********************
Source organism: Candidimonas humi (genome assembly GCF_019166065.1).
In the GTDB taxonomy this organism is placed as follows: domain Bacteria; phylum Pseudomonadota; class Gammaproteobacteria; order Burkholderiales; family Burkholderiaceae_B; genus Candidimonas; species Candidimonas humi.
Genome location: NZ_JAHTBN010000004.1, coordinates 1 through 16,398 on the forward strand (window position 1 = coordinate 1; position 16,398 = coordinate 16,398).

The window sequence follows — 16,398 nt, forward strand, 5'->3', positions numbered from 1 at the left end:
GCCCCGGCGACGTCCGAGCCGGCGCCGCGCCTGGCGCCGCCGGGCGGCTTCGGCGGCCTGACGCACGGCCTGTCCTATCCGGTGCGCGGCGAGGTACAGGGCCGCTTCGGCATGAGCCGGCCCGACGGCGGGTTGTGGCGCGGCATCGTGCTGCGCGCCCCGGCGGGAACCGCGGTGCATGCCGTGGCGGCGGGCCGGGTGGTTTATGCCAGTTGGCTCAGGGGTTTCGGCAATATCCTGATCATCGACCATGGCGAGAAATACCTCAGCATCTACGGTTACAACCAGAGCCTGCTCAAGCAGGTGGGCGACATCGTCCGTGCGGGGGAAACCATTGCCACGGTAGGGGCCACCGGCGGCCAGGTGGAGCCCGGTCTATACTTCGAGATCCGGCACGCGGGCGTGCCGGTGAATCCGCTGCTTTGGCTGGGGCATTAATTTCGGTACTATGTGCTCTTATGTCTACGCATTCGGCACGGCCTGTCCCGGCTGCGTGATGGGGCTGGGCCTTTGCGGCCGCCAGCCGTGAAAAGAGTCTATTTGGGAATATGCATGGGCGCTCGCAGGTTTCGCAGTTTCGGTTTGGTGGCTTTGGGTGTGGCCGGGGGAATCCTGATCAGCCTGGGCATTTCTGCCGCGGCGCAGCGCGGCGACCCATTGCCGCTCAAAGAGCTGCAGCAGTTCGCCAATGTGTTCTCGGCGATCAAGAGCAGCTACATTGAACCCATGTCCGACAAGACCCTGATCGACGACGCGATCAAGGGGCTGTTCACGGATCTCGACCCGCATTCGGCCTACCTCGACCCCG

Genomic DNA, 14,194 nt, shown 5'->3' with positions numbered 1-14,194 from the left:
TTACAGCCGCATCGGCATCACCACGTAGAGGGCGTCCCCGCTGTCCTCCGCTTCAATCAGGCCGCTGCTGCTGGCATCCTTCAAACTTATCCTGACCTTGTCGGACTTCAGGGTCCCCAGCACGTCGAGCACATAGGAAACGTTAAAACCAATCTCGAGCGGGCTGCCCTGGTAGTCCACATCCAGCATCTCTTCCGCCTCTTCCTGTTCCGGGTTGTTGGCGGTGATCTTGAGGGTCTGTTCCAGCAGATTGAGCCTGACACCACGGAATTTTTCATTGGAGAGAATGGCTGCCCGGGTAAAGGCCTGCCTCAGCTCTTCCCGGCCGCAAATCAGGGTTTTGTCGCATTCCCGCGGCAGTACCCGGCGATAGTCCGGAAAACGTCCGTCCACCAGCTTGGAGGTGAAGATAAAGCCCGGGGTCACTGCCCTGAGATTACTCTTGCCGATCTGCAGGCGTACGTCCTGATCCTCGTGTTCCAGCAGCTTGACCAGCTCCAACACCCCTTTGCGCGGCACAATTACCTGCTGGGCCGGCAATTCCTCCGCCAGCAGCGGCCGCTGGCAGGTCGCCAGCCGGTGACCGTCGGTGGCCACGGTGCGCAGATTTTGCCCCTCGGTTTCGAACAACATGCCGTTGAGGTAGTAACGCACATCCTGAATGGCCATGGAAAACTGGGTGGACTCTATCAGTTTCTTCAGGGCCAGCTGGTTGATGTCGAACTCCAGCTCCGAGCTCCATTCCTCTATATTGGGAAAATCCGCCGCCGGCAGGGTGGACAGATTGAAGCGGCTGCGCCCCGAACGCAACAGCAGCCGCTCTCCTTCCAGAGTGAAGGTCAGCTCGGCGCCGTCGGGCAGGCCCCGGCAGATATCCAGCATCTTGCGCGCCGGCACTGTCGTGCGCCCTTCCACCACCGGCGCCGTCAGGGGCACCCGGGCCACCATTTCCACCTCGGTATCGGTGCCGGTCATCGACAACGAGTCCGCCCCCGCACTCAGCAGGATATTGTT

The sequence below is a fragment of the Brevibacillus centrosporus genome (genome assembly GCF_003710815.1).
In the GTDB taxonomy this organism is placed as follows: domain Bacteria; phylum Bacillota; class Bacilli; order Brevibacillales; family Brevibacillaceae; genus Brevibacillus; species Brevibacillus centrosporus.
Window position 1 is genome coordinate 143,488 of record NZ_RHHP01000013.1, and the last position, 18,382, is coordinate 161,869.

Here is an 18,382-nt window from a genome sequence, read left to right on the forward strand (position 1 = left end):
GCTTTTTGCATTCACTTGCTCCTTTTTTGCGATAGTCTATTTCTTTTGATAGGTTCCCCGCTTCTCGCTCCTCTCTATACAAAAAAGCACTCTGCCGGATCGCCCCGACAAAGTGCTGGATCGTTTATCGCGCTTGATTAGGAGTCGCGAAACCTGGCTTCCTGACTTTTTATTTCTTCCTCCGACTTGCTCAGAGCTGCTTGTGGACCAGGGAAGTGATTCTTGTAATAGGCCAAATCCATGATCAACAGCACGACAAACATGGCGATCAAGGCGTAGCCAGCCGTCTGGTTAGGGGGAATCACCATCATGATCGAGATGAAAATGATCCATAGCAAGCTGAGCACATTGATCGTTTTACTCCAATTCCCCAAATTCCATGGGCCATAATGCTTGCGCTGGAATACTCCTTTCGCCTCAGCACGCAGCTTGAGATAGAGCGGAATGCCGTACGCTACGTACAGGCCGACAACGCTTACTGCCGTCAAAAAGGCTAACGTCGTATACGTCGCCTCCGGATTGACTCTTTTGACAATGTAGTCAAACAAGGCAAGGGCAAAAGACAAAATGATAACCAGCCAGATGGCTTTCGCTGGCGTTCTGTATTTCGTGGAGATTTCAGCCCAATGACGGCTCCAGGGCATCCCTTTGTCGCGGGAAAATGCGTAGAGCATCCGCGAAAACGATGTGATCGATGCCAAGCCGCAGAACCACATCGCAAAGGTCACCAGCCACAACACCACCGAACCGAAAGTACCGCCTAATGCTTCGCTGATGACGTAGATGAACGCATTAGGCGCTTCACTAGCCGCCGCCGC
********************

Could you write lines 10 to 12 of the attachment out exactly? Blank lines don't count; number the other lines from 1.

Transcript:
Window position 1 is genome coordinate 143,488 of record NZ_RHHP01000013.1, and the last position, 18,382, is coordinate 161,869.

Here is an 18,382-nt window from a genome sequence, read left to right on the forward strand (position 1 = left end):
GCTTTTTGCATTCACTTGCTCCTTTTTTGCGATAGTCTATTTCTTTTGATAGGTTCCCCGCTTCTCGCTCCTCTCTATACAAAAAAGCACTCTGCCGGATCGCCCCGACAAAGTGCTGGATCGTTTATCGCGCTTGATTAGGAGTCGCGAAACCTGGCTTCCTGACTTTTTATTTCTTCCTCCGACTTGCTCAGAGCTGCTTGTGGACCAGGGAAGTGATTCTTGTAATAGGCCAAATCCATGATCAACAGCACGACAAACATGGCGATCAAGGCGTAGCCAGCCGTCTGGTTAGGGGGAATCACCATCATGATCGAGATGAAAATGATCCATAGCAAGCTGAGCACATTGATCGTTTTACTCCAATTCCCCAAATTCCATGGGCCATAATGCTTGCGCTGGAATACTCCTTTCGCCTCAGCACGCAGCTTGAGATAGAGCGGAATGCCGTACGCTACGTACAGGCCGACAACGCTTACTGCCGTCAAAAAGGCTAACGTCGTATACGTCGCCTCCGGATTGACTCTTTTGACAATGTAGTCAAACAAGGCAAGGGCAAAAGACAAAATGATAACCAGCCAGATGGCTTTCGCTGGCGTTCTGTATTTCGTGGAGATTTCAGCCCAATGACGGCTCCAGGGCATCCCTTTGTCGCGGGAAAATGCGTAGAGCATCCGCGAAAACGATGTGATCGATGCCAAGCCGCAGAACCACATCGCAAAGGTCACCAGCCACAACACCACCGAACCGAAAGTACCGCCTAATGCTTCGCTGATGACGTAGATGAACGCATTAGGCGCTTCACTAGCCGCCGCCGC